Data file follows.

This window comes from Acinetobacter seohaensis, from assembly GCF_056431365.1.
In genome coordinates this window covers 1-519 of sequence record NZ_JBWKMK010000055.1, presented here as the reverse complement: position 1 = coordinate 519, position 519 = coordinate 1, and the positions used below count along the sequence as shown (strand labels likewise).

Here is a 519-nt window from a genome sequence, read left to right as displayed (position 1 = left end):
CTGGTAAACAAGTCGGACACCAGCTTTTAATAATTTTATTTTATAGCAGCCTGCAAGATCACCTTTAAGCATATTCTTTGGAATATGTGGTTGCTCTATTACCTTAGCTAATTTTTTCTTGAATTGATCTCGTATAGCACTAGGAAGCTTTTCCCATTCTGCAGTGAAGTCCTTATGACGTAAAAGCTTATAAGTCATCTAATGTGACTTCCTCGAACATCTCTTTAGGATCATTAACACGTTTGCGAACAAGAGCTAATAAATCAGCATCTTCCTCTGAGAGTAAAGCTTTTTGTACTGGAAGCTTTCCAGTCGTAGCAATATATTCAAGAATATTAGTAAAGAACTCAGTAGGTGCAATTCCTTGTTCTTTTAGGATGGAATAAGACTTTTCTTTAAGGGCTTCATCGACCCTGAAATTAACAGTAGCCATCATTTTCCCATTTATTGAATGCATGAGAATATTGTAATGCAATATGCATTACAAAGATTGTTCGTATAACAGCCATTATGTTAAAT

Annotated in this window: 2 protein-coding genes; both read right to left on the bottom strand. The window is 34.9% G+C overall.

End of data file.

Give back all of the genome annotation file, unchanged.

This window comes from Acinetobacter seohaensis, from assembly GCF_056431365.1.
In genome coordinates this window covers 1-519 of sequence record NZ_JBWKMK010000055.1, presented here as the reverse complement: position 1 = coordinate 519, position 519 = coordinate 1, and the positions used below count along the sequence as shown (strand labels likewise).

Here is a 519-nt window from a genome sequence, read left to right as displayed (position 1 = left end):
CTGGTAAACAAGTCGGACACCAGCTTTTAATAATTTTATTTTATAGCAGCCTGCAAGATCACCTTTAAGCATATTCTTTGGAATATGTGGTTGCTCTATTACCTTAGCTAATTTTTTCTTGAATTGATCTCGTATAGCACTAGGAAGCTTTTCCCATTCTGCAGTGAAGTCCTTATGACGTAAAAGCTTATAAGTCATCTAATGTGACTTCCTCGAACATCTCTTTAGGATCATTAACACGTTTGCGAACAAGAGCTAATAAATCAGCATCTTCCTCTGAGAGTAAAGCTTTTTGTACTGGAAGCTTTCCAGTCGTAGCAATATATTCAAGAATATTAGTAAAGAACTCAGTAGGTGCAATTCCTTGTTCTTTTAGGATGGAATAAGACTTTTCTTTAAGGGCTTCATCGACCCTGAAATTAACAGTAGCCATCATTTTCCCATTTATTGAATGCATGAGAATATTGTAATGCAATATGCATTACAAAGATTGTTCGTATAACAGCCATTATGTTAAAT

Annotated in this window: 2 protein-coding genes; both read right to left on the bottom strand. The window is 34.9% G+C overall.